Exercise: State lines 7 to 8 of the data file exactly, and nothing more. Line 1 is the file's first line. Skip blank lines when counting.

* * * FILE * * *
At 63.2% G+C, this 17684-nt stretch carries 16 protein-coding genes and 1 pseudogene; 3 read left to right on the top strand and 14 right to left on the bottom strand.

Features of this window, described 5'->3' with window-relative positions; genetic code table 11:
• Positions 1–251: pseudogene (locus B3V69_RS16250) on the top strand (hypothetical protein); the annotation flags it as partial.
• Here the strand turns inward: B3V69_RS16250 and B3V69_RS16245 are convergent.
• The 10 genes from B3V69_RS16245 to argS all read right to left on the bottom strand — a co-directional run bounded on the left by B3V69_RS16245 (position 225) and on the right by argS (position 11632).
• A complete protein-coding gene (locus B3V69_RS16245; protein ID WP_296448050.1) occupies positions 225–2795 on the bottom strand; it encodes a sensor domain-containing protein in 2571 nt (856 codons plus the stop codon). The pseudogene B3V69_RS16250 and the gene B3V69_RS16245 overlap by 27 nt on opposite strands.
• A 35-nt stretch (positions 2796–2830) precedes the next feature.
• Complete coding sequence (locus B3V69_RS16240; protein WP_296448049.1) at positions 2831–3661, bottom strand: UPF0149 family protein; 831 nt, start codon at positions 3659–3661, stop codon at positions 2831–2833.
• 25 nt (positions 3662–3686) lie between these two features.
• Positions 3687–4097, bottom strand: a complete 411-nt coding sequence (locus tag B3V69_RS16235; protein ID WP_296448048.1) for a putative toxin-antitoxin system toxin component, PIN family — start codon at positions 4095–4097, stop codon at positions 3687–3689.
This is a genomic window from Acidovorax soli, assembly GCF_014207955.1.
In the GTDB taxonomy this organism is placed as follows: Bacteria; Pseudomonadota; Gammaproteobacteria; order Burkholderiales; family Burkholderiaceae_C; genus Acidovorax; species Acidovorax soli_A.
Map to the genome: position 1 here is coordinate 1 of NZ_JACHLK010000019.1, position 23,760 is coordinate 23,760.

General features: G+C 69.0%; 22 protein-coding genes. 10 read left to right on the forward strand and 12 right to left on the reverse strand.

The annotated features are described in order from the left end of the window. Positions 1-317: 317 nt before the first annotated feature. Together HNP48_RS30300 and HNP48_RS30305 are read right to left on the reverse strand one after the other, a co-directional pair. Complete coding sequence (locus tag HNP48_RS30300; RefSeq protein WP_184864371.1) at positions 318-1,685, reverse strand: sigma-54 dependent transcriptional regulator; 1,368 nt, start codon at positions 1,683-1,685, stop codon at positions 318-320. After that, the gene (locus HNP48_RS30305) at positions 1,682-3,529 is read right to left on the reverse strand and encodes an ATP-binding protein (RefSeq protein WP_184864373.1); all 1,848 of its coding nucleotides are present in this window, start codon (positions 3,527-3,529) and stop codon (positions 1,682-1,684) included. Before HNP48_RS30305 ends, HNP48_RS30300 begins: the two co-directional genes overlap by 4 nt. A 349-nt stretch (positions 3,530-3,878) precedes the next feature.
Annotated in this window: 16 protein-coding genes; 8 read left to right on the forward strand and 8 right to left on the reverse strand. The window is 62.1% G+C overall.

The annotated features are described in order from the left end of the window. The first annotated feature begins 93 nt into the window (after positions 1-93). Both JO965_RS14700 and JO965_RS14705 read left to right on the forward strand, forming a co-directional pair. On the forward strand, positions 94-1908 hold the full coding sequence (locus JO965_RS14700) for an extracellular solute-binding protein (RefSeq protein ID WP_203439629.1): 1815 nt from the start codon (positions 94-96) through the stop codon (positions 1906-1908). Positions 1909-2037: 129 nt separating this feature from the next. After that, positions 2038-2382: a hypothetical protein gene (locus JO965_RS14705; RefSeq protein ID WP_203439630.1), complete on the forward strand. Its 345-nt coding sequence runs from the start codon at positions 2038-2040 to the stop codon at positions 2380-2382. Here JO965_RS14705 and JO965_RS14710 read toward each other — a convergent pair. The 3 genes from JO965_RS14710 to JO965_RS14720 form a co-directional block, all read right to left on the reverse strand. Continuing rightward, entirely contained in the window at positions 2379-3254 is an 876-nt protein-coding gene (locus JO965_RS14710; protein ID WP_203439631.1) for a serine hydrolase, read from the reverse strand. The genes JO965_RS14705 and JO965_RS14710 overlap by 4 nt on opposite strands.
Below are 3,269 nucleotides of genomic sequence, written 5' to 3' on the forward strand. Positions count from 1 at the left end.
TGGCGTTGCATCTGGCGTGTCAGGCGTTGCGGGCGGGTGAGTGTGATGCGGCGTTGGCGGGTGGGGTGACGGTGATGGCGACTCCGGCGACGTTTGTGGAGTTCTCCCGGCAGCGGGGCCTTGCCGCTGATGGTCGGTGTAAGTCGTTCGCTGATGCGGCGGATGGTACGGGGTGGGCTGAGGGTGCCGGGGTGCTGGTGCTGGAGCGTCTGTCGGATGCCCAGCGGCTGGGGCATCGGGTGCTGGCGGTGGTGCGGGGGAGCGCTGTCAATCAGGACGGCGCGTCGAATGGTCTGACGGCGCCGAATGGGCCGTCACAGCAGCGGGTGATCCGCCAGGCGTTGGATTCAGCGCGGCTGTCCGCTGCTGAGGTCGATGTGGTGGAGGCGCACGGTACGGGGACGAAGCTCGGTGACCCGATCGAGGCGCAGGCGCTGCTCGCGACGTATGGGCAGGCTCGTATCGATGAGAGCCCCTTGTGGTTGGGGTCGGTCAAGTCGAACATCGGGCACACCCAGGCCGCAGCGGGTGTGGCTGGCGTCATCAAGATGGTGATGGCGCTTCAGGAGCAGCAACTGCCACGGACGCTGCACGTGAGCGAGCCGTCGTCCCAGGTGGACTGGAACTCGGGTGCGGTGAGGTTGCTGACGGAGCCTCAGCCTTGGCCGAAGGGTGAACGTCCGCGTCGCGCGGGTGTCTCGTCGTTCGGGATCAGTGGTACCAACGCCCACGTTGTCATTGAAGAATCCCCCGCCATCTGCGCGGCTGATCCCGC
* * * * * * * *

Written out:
• A 35-nt stretch (positions 2796–2830) precedes the next feature.
• Complete coding sequence (locus B3V69_RS16240; protein WP_296448049.1) at positions 2831–3661, bottom strand: UPF0149 family protein; 831 nt, start codon at positions 3659–3661, stop codon at positions 2831–2833.